The 4th and 9th Regiments of Horse were raised in June 1685 during the rebellion against King James II led by his exiled nephew, James Scott the Duke of Monmouth. The 4th Regiment of Horse was composed of six troops from the English counties of Worcestershire, Oxfordshire, Northamptonshire, Bedfordshire, Huntingdonshire and Middlesex. Six troops were also raised in Hampshire, Nottinghamshire, Hertfordshire, Yorkshire, Suffolk and possibly Devon, to form the 9th or Queen Dowager’s Regiment of Horse. The latter regiment was armed with carbines (shortened muskets suitable for carrying on a saddle) which is the origin of its later title ‘The Carabiniers’.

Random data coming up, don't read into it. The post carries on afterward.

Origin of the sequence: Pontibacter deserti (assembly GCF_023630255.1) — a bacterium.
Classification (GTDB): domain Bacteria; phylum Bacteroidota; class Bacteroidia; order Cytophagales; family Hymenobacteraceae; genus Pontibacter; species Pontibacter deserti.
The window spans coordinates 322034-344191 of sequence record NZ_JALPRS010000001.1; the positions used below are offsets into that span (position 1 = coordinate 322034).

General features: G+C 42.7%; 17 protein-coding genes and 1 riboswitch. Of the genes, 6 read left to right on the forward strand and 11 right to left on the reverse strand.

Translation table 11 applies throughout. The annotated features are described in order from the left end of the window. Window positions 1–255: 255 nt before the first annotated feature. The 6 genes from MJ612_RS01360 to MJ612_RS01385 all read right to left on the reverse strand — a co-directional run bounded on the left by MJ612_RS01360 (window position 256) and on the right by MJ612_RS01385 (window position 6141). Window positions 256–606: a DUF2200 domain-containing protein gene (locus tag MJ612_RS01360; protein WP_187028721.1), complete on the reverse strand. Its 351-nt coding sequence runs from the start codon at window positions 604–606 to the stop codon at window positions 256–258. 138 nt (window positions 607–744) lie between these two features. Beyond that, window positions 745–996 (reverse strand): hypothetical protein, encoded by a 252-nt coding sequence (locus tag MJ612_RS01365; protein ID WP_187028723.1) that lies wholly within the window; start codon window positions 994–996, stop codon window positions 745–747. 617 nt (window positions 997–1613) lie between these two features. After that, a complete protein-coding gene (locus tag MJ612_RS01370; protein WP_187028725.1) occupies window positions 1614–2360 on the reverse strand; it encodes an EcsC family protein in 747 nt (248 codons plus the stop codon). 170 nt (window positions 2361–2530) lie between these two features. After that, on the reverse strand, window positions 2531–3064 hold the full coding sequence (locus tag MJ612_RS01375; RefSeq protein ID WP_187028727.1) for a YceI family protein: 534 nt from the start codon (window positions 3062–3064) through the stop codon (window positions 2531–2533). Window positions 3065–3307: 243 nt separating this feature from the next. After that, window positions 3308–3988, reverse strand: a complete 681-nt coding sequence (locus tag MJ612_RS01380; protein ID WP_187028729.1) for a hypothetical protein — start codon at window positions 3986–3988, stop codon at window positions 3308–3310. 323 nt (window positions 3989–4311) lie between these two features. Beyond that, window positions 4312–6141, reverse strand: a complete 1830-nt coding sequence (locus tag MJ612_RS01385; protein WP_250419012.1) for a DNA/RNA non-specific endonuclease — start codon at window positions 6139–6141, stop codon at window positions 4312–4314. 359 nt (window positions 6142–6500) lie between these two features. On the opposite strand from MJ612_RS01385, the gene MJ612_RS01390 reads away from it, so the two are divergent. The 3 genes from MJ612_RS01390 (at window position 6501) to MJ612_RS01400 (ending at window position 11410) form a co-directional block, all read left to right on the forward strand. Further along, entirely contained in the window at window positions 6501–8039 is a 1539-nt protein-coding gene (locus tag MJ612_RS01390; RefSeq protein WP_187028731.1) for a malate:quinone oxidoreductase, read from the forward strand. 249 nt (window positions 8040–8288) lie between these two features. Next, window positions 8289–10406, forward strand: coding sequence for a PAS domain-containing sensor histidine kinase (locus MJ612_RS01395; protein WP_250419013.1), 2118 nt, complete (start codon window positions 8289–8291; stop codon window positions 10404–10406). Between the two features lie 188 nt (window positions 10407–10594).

Although the 4th Horse played no significant role in the campaign to suppress the Monmouth Rebellion, the 9th Horse took part in the final stages of the decisive battle at Sedgemoor. The Hampshire troop commanded by Lord Lumley also participated in the capture of Monmouth in July 1685.